Chapter 7 - Chapter 7:Delocalized Electrons Localized...

Info iconThis preview shows pages 1–4. Sign up to view the full content.

View Full Document Right Arrow Icon

Info iconThis preview has intentionally blurred sections. Sign up to view the full version.

View Full DocumentRight Arrow Icon

Info iconThis preview has intentionally blurred sections. Sign up to view the full version.

View Full DocumentRight Arrow Icon
This is the end of the preview. Sign up to access the rest of the document.

Unformatted text preview: Chapter 7:Delocalized Electrons Localized electrons belong to a single atom or are confined to a bond between two atoms. 2 3 CH = CH- CH Delocalized electrons neither belong to a single atom nor are confined to a bond between two atoms, but are shared by three or more atoms. 7.1 BENZENE Benzene’s structure puzzles scientists. It had a molecular formula of C 6 H 6 . It was very stable. It didn’t undergo the addition reactions of alkenes. A single substitution created one (monosubstituted) product. Another substitution created three (disubstituted) products. C 6 H 6 C 6 H 5 X C 6 H 4 X 2 + C 6 H 4 X 2 + C 6 H 4 X 2 For every two hydrogens that are missing from the general molecular formula, CnH2n+2, a hydrocarbon has either a bond or a ring. π Benzene has a degree of unsaturation of four (Section 3.1). Benzene can either be an acyclic compound with 4 bonds, a tricyclic compound with one bond, or a tetrcyclic compound. π π In 1865, Friedrich Kekulé proposed that benzene was not a single compound. Benzene was a mixture of two compounds in rapid equilibrium. Localized Electrons Replace H with X Replace H with X CH 3 CH CH CH 3 CH Delocalized Electrons Rapid Equilibrium 7.2 BONDING IN BENZENE Each of benzene’s carbons is sp 2 hybridized. An sp 2 carbon has bond angle of 120°. Thus, benzene is a planar molecule. The p orbitals are close enough for side-to-side overlap. As a result, overlapping p orbitals form a continuous doughnut-shaped cloud of electrons above and below the plane of benzene ring. The six electrons are delocalized – they roam freely within the doughnut-shaped clouds that lie over π and under the ring of carbons. 7.3 RESONANCE CONTRIBUTORS AND RESONANCE HYBRID The approximate structure with localized electrons is called a resonance contributor , resonance structure, or contributing resonance structure. The actual structure with delocalized electrons is called resonance hybrid . The following are resonance contributors of benzene: OR NOTE: Electron delocalization is shown by double headed arrows! Equilibrium is shown by two arrows pointing in opposite directions! The following is the resonance hybrid of benzene: 7.4 HOW TO DRAW RESONANCE CONTRIBUTORS Delocalized electrons result from a p orbital overlapping the p orbitals of more than one adjacent atom. RULES FOR DRAWING RESONANCE CONTRIBUTORS 1. Only move electrons! Never move atoms! 2. Only electrons and lone-pair electrons move! π 3. The total number of electrons in the molecule does not change. Each of the resonance contributors must have the same net charge!...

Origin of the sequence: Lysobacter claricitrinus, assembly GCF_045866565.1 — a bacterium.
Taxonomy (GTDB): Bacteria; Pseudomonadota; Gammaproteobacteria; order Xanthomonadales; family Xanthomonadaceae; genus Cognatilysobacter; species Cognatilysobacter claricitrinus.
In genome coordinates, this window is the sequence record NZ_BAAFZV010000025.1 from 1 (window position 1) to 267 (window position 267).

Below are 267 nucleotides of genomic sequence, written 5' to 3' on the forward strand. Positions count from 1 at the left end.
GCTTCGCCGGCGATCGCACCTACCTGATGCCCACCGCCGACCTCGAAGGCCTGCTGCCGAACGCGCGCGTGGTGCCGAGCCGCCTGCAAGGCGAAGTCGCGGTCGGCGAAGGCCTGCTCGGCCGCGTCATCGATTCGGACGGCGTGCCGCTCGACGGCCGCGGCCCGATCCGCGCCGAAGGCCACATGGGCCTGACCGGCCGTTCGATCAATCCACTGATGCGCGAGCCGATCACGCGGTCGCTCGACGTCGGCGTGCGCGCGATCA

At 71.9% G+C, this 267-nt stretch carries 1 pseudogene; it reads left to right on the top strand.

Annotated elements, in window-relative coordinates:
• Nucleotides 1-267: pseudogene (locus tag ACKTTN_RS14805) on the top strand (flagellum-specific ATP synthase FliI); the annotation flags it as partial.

View Full Document

This note was uploaded on 04/10/2008 for the course CH 3412 taught by Professor Pohlmann during the Spring '08 term at Saint Mary's University Texas.

Page1 / 11

Chapter 7 - Chapter 7:Delocalized Electrons Localized...

This preview shows document pages 1 - 4. Sign up to view the full document.

View Full Document Right Arrow Icon
Ask a homework question - tutors are online